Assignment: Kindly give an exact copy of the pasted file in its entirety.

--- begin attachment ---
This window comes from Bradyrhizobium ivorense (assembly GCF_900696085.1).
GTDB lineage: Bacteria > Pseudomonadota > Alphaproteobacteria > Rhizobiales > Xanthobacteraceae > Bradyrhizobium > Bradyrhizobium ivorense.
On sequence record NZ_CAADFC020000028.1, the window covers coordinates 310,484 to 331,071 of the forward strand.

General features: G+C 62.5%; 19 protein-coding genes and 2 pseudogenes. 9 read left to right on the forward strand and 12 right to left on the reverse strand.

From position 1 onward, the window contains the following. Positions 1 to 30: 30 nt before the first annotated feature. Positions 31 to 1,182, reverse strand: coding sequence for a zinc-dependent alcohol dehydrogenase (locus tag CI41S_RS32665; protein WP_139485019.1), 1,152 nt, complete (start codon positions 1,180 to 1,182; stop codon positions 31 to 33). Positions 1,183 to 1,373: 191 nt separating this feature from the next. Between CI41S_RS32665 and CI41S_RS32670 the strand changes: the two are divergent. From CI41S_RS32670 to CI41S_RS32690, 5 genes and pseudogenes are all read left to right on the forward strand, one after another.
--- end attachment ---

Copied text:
This window comes from Bradyrhizobium ivorense (assembly GCF_900696085.1).
GTDB lineage: Bacteria > Pseudomonadota > Alphaproteobacteria > Rhizobiales > Xanthobacteraceae > Bradyrhizobium > Bradyrhizobium ivorense.
On sequence record NZ_CAADFC020000028.1, the window covers coordinates 310,484 to 331,071 of the forward strand.

General features: G+C 62.5%; 19 protein-coding genes and 2 pseudogenes. 9 read left to right on the forward strand and 12 right to left on the reverse strand.

From position 1 onward, the window contains the following. Positions 1 to 30: 30 nt before the first annotated feature. Positions 31 to 1,182, reverse strand: coding sequence for a zinc-dependent alcohol dehydrogenase (locus tag CI41S_RS32665; protein WP_139485019.1), 1,152 nt, complete (start codon positions 1,180 to 1,182; stop codon positions 31 to 33). Positions 1,183 to 1,373: 191 nt separating this feature from the next. Between CI41S_RS32665 and CI41S_RS32670 the strand changes: the two are divergent. From CI41S_RS32670 to CI41S_RS32690, 5 genes and pseudogenes are all read left to right on the forward strand, one after another.